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UN Official Assures Congress on Reform


A senior United Nations official has reassured members of the U.S. Congress on plans to reform the world body. There was sharp questioning Thursday of Mark Malloch Brown, chief of staff to U.N. Secretary General Kofi Annan, by lawmakers upset over everything from politics in the U.N. Security Council, and the Human Rights Commission, to scandals over the former Oil for Food Program, and sexual abuse by U.N. peacekeepers.

Mr. Brown's testimony to the House International Relations Committee was a relatively rare appearance by someone of his rank, a fact that in itself causes dismay among the lawmakers who criticize, but also want to help and hear from officials at the United Nations.

Many questions focused on corruption in the U.N. Oil for Food Program, which is being investigated by congressional committees and is the subject of an independent probe.

Mr. Brown said the scandal exposed a range of U.N. management failings he says Secretary General Annan has recognized and is committed to tackling before his term expires:

"The system of management oversight has demonstrated fundamental weaknesses, that we do not have adequate audit arrangements and that they need to be strengthened, that the financial disclosure rules for senior officials are not sufficient, that we do not have as yet adequate whistle-blowing arrangements to ensure that any staff member who volunteers information about misdoings in the organization will be protected from unfair recriminations," said Mr. Brown.

But new emerging details from Oil for Food investigations have added to the skepticism many lawmakers have and considerable anger on the part of many.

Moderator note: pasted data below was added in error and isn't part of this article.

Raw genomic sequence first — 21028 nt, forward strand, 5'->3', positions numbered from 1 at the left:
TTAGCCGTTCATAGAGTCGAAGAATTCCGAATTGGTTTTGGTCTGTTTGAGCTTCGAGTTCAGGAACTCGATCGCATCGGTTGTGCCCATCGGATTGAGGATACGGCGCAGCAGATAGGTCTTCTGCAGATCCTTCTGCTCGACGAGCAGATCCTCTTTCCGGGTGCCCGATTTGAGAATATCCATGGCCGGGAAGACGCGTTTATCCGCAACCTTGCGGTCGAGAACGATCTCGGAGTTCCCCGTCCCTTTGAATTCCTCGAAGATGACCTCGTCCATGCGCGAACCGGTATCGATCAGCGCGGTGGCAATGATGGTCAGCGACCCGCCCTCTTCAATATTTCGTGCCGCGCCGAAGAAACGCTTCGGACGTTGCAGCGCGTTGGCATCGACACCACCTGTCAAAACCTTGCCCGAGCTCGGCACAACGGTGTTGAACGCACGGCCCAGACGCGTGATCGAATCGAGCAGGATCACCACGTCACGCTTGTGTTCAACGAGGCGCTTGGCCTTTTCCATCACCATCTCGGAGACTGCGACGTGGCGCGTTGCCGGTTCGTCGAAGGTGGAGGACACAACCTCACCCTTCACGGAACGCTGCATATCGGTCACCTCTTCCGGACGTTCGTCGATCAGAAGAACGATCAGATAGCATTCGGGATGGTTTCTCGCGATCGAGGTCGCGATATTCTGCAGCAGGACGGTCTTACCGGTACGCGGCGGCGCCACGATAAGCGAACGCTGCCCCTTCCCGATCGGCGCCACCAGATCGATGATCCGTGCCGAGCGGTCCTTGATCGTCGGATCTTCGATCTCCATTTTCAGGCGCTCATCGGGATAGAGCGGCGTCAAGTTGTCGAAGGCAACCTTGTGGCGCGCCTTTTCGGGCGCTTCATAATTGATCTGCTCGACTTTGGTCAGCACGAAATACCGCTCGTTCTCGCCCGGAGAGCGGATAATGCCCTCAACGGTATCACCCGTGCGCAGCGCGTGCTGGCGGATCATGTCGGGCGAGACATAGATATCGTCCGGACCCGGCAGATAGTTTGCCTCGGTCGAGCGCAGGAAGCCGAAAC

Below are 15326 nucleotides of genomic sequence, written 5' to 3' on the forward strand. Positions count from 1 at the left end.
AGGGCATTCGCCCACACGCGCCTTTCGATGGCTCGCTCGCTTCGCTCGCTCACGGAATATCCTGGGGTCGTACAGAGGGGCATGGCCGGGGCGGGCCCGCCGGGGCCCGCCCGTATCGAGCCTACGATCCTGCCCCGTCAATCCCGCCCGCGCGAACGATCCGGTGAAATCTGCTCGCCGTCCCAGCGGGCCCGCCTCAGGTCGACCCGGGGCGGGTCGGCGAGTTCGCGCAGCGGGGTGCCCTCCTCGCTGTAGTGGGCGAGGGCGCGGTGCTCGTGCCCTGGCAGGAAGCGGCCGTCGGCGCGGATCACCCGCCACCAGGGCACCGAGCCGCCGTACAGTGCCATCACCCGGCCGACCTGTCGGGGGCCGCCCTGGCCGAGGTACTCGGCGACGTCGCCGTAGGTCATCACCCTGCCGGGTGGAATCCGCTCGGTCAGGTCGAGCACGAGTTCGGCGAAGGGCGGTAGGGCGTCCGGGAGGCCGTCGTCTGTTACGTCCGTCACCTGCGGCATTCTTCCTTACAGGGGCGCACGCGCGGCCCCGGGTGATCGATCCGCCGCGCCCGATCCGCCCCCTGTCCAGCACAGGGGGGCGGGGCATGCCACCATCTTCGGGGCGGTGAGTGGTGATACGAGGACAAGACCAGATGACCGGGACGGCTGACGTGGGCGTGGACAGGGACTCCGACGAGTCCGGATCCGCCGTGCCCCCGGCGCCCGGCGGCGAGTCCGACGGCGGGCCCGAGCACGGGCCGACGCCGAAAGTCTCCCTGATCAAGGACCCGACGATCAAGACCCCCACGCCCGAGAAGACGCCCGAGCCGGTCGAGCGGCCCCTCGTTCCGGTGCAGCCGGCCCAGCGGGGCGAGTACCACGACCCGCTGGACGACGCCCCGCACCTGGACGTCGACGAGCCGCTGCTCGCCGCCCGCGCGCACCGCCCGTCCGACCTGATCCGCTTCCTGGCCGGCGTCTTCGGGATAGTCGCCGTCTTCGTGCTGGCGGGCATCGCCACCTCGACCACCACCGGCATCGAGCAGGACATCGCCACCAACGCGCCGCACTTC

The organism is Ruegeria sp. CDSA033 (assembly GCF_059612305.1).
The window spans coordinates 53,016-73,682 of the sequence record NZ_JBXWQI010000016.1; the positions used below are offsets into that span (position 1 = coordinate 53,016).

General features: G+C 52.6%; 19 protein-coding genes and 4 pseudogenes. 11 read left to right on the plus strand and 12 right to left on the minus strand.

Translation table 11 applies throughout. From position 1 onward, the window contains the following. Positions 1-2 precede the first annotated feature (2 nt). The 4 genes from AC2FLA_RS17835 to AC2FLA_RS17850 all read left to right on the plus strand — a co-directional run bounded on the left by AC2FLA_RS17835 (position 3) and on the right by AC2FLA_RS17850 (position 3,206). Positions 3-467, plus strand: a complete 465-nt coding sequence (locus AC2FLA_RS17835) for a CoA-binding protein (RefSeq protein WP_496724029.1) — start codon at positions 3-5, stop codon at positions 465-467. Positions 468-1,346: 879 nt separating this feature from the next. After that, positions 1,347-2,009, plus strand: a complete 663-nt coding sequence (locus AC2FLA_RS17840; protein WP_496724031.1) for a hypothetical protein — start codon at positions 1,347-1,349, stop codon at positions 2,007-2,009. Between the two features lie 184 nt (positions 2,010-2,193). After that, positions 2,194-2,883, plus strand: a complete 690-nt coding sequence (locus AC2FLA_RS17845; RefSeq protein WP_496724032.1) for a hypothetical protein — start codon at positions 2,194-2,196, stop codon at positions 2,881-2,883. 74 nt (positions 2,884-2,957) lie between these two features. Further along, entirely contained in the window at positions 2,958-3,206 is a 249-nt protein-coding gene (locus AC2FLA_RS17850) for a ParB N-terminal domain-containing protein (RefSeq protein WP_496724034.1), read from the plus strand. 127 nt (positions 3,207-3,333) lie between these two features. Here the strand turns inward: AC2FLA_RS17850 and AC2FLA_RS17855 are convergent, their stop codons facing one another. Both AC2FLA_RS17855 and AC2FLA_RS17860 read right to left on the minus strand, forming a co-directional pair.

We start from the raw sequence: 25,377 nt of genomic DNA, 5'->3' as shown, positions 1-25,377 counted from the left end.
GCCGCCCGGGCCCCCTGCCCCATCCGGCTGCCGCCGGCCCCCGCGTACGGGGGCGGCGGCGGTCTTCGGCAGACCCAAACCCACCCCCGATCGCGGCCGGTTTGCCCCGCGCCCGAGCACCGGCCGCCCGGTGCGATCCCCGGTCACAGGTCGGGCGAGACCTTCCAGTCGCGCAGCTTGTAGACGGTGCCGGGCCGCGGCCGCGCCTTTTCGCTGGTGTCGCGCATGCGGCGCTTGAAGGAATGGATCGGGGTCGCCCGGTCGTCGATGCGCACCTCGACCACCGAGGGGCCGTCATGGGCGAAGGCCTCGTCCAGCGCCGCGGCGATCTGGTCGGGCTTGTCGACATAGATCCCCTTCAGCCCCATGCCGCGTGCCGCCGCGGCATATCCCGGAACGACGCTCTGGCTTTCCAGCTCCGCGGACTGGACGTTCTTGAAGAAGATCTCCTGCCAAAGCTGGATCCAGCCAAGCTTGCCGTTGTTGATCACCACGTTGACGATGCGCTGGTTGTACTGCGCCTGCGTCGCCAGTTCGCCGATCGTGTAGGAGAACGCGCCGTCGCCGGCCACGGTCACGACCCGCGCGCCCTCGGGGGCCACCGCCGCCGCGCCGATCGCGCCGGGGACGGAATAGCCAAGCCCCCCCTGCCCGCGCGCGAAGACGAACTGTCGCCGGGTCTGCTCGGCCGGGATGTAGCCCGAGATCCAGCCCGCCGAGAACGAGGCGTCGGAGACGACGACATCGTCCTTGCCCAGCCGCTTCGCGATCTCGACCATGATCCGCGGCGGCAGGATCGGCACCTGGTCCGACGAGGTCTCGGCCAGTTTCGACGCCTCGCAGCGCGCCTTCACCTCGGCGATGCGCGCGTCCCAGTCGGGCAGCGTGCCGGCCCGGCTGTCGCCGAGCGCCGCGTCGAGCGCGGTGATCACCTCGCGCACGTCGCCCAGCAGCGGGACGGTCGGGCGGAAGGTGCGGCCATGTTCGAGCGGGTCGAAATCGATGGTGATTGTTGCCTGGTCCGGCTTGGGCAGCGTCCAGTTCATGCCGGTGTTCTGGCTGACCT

Republican Congressman Dan Burton accused the United Nations of failing to cooperate with congressional investigations on Oil for Food.

"We have had absolutely no cooperation from the United Nations in getting to the bottom of this, and yet we provide almost 25 percent of the funding for the U.N. And every time we have a big problem with the U.N., it's just kind of swept under the rug, and people say don't worry about that, just give us more money," said Mr. Burton.

Democratic Congressman William Delahunt focuses on what he sees as deep-seated problems in the U.N. Security Council.

"Almost 75 percent of the illicit, illegal revenue that went to Saddam Hussein to support his regime, was as a result of the Security Council not insisting on the enforcement of its own mandate," said Mr. Delahut.

Among key issues involving U.N. reform, to be considered by member states in coming months, is the question of the U.N. Human Rights Commission.

Lawmakers are livid that nations identified as human rights violators can sit on, or even chair the commission.

Congressman Jeff Flake suggests it may be necessary for Congress to link funding with reform

"After eight years, there has been really no change on the human rights side, and I just doubt [that] without some kind of financial leverage, some kind of tying funds to reform, if we are really going to get it," said Mr. Flake.

Mr. Brown's appearance came against the backdrop of calls by some lawmakers for the resignation of Kofi Annan, as well as legislative threats to withhold funding from the United Nations until reforms are implemented.

Although a sharp critic of the U.N. on human rights and other grounds, Democrat Tom Lantos says both would be a mistake.

"Refusing to pay dues in order to force reform violates our international obligations, and makes a mockery of the doctrine of accountability and ethical conduct that we are pressing upon the United Nations," he noted.

In his testimony, Mr. Brown singled out the situation in Sudan's western Darfur province, and what he calls a lack of sufficient response by U.N., and Security Council members, as perhaps the most crucial test of U.N. management reform efforts.

"All the talk we have had this morning of U.N. reform will ultimately amount to nothing if Darfur happens on our watch. Because this for me is the real litmus test of effective U.N. reform, that Darfur doesn't happen in terms of deteriorating into a possible new round of massive human rights violations," added Mr. Brown.

Mr. Brown says strong, credible, pressure is required of the Sudanese government, as well as rebels in Darfur, along with action by the international community to support and expand African Union peacekeepers and provide humanitarian aid.

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